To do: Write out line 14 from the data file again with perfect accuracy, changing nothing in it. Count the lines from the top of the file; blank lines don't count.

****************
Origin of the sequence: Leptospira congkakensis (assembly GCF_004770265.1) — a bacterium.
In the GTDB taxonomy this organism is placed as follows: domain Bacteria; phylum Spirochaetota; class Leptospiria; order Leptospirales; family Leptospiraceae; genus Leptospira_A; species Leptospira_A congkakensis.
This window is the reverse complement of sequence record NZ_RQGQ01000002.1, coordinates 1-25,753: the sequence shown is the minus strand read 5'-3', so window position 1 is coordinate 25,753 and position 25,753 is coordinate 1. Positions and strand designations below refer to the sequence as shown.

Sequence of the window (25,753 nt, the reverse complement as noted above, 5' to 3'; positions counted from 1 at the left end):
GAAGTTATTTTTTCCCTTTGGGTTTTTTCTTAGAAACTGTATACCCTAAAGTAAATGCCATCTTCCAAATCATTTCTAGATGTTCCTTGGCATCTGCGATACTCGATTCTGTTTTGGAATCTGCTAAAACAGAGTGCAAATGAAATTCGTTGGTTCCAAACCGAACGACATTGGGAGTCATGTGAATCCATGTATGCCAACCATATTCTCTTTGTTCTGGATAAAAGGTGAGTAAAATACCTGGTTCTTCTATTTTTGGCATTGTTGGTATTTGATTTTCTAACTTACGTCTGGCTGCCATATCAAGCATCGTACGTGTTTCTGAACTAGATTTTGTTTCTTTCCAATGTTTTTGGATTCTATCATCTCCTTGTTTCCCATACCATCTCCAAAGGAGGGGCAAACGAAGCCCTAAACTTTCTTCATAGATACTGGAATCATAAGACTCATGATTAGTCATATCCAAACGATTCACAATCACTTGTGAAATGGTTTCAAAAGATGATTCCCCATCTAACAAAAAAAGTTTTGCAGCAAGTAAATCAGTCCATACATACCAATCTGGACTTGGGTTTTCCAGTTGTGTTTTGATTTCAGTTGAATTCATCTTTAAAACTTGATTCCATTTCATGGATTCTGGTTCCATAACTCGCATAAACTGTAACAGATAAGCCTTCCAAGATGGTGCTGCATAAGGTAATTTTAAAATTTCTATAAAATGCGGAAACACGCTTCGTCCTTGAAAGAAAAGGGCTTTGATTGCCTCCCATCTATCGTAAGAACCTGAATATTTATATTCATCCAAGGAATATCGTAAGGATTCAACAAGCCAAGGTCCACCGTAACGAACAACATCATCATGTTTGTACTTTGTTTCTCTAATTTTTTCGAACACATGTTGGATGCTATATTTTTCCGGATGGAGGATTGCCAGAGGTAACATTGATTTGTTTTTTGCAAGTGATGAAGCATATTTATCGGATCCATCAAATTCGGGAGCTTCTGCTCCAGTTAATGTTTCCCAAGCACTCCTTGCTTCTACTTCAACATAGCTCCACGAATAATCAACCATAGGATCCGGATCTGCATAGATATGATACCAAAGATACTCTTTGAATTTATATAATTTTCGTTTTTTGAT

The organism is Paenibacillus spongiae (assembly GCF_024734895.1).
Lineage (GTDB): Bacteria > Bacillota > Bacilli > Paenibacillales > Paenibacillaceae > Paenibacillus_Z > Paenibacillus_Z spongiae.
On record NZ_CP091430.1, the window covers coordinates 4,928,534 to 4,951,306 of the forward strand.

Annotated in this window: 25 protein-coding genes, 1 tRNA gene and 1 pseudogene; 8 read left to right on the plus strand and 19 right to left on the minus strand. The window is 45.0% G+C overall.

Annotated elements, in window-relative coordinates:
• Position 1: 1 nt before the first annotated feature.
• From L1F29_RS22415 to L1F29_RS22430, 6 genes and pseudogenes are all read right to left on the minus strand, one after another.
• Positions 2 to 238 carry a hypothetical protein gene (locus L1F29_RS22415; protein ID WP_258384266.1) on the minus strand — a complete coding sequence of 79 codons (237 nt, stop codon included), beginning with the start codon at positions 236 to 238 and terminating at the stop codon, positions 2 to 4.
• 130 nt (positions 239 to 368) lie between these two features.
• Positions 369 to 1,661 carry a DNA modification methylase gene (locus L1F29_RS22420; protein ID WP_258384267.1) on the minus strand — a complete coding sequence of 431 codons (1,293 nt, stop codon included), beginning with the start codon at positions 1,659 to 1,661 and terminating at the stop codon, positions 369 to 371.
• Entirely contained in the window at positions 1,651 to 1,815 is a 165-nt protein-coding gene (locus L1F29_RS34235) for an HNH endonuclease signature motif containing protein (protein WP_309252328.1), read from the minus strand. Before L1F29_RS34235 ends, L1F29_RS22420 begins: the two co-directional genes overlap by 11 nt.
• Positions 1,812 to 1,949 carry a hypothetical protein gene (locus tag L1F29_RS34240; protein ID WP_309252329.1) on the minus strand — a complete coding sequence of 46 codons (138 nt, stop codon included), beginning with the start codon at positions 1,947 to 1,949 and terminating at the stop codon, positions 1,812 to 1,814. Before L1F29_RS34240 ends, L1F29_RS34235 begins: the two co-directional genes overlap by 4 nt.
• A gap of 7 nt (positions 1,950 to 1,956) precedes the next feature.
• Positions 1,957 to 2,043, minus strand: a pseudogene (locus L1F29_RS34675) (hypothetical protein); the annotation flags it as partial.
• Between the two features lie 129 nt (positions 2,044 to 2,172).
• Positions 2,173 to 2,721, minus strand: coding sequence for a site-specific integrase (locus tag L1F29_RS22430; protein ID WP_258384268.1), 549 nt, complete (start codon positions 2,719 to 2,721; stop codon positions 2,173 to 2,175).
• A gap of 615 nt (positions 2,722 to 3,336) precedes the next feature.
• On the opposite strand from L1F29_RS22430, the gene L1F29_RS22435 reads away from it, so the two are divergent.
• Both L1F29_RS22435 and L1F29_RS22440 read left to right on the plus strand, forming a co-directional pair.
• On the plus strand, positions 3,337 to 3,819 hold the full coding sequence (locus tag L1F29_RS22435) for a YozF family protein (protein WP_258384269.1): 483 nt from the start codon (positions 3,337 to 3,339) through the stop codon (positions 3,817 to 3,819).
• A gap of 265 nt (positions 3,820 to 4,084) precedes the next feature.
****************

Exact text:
• 130 nt (positions 239 to 368) lie between these two features.